Exoskeletons pass practical trial: Innovative technology takes the strain for warehouse employees
For the first time, DACHSER has tested active exoskeletons produced by German Bionic under everyday work conditions in the warehouse. The results are impressive. Now the technology will be rolled out at additional locations.
Working in a warehouse still involves a lot of manual labor, and sometimes it can be physically demanding, too - for example when unloading goods or picking. DACHSER has long been looking into providing employees with technical aids to help them perform strenuous tasks. Exoskeletons hold particular promise. In medicine, external support structures of this kind have been in use for a long time; in industry, an increasing number of market-ready devices are now becoming available.
As early as 2019, DACHSER conducted initial warehouse tests, primarily of passive exoskeletons with mechanical spring systems, rails, or weights that assist in lifting loads. In the meantime, active exoskeletons have reached a level of maturity that can improve warehouse processes as well. Active exoskeletons use battery-powered robotic motors to facilitate lifting operations, greatly relieving strain on the lower back for anyone lifting heavier loads. Since wearers experience less fatigue, they are more able to maintain good posture.
Active exoskeletons from German Bionic in use in Magdeburg
Active exoskeletons produced by the German manufacturer German Bionic were put through their paces in the warehouse at DACHSER’s Magdeburg logistics center in the spring. The aim was to gather empirical data under real conditions and to obtain feedback from employees. “Cray X” devices were deployed to support various processes in incoming goods, order picking, and at the packing table. The exoskeleton can provide 30 kilograms of relief per lifting operation and also assists with carrying.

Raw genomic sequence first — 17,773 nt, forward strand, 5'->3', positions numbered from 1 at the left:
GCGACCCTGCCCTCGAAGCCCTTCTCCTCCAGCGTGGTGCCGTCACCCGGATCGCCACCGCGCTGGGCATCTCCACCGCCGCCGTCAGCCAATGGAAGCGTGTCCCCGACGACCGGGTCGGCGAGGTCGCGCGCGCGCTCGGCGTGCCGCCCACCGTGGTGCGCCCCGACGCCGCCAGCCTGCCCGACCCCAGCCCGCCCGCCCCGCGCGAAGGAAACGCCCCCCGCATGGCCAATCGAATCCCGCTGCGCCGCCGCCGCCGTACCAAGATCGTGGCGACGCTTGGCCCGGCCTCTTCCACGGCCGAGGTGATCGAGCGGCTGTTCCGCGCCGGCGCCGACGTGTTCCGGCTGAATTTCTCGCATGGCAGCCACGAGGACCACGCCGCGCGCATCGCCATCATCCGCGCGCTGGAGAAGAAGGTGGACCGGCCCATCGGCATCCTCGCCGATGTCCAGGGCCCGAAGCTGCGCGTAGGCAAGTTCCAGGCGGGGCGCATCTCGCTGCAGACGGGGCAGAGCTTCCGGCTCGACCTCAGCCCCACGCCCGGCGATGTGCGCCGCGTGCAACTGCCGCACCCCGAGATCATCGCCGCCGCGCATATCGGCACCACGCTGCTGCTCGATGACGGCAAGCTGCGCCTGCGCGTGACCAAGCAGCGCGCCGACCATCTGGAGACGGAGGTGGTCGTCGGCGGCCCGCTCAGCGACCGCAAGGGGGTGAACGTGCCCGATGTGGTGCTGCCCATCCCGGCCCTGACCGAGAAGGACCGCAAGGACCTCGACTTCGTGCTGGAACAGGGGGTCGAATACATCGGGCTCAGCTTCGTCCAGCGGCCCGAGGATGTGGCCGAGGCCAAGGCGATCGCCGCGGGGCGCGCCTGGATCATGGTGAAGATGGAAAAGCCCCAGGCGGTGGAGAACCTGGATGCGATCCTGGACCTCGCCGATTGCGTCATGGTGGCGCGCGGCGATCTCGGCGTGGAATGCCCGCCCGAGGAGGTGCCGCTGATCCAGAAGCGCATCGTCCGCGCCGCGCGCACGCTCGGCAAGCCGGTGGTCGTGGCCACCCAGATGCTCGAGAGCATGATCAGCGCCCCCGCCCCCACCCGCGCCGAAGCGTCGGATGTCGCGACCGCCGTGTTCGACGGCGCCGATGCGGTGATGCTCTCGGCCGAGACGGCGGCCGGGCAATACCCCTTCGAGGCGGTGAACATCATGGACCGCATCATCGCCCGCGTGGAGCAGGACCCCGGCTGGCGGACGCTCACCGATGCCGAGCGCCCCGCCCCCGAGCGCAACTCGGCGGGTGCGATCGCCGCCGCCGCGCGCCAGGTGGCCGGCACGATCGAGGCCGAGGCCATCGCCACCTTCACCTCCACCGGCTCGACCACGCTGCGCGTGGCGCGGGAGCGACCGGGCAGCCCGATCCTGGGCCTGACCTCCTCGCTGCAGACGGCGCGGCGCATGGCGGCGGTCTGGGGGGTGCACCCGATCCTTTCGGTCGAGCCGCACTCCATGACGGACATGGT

The exoskeleton can provide 30 kilograms of relief per lifting operation and also assists with carrying.
“The positive effects of the exoskeletons soon became clear,” says Stephan Heinemann, Contract Logistics Manager at DACHSER’s Magdeburg logistics center. “Our employees benefit from direct relief when handling heavier loads as well as from ergonomic body stabilization. That has long-term advantages, too, since the exoskeletons prevent overexertion and workplace accidents that would be damaging to health.” Another impressive aspect of the devices was their ease of use, which meant that the testers accepted them in no time.
Technology with a future
This positive experience will be harnessed. “During testing, everyone noticed—as we had hoped they would—how the exoskeleton relieved their lower back, and rated this as positive,” Heinemann confirms. Accordingly, the location will make regular use of three active exoskeletons in the future.
Other locations in the DACHSER network will also use the new technology in their warehouses, including the Ulm logistics center starting in the fall. “By introducing new technologies and innovations, we’re continuously working to make DACHSER’s processes, including those in the warehouse, more efficient and effective. Above all, this includes providing support to people in all aspects of their warehouse activities,” adds Thomas Klare, Head of Corporate Contract Logistics at DACHSER. “Our use of active exoskeletons is an impressive demonstration of how modern technology not only makes work easier straight away, but can also have a positive impact on our logistics operatives’ long-term health.”